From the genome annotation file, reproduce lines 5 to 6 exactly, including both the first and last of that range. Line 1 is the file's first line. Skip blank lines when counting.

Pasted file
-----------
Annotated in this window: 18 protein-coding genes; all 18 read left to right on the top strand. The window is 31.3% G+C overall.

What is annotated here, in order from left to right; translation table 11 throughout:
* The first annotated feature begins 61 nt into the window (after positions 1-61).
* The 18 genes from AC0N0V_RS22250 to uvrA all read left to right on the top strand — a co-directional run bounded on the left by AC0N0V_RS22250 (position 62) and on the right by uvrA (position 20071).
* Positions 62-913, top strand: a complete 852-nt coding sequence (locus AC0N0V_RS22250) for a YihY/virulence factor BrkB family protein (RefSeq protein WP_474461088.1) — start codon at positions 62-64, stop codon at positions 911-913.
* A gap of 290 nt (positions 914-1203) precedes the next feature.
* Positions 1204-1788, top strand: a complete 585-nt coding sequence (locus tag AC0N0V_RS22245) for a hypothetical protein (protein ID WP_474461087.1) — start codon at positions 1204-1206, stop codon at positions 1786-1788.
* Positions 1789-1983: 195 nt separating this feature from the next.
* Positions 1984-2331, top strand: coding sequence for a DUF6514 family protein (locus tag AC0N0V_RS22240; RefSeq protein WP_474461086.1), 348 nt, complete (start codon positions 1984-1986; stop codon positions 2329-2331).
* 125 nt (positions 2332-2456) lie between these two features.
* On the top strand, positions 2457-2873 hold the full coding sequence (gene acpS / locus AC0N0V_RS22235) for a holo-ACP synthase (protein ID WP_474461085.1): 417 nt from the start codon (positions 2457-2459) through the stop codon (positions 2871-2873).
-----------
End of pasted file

* Positions 62-913, top strand: a complete 852-nt coding sequence (locus AC0N0V_RS22250) for a YihY/virulence factor BrkB family protein (RefSeq protein WP_474461088.1) — start codon at positions 62-64, stop codon at positions 911-913.
* A gap of 290 nt (positions 914-1203) precedes the next feature.